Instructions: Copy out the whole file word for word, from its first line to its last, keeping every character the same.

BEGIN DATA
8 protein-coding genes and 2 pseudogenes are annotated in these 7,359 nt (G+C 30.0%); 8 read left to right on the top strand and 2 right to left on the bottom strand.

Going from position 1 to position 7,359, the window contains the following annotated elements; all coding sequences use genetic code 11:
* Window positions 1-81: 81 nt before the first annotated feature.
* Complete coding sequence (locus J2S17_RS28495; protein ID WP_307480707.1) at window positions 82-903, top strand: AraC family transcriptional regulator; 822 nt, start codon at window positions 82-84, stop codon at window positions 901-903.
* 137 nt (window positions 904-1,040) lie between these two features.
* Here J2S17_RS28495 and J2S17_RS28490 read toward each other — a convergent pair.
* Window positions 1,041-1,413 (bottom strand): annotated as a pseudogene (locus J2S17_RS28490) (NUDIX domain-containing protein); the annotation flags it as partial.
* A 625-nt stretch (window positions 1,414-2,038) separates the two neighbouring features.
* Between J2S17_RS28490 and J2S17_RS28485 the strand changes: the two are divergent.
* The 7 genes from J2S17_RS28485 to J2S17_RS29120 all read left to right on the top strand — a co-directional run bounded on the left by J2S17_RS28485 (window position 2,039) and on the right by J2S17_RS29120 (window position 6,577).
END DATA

8 protein-coding genes and 2 pseudogenes are annotated in these 7,359 nt (G+C 30.0%); 8 read left to right on the top strand and 2 right to left on the bottom strand.

Going from position 1 to position 7,359, the window contains the following annotated elements; all coding sequences use genetic code 11:
* Window positions 1-81: 81 nt before the first annotated feature.
* Complete coding sequence (locus J2S17_RS28495; protein ID WP_307480707.1) at window positions 82-903, top strand: AraC family transcriptional regulator; 822 nt, start codon at window positions 82-84, stop codon at window positions 901-903.
* 137 nt (window positions 904-1,040) lie between these two features.
* Here J2S17_RS28495 and J2S17_RS28490 read toward each other — a convergent pair.
* Window positions 1,041-1,413 (bottom strand): annotated as a pseudogene (locus J2S17_RS28490) (NUDIX domain-containing protein); the annotation flags it as partial.
* A 625-nt stretch (window positions 1,414-2,038) separates the two neighbouring features.
* Between J2S17_RS28490 and J2S17_RS28485 the strand changes: the two are divergent.
* The 7 genes from J2S17_RS28485 to J2S17_RS29120 all read left to right on the top strand — a co-directional run bounded on the left by J2S17_RS28485 (window position 2,039) and on the right by J2S17_RS29120 (window position 6,577).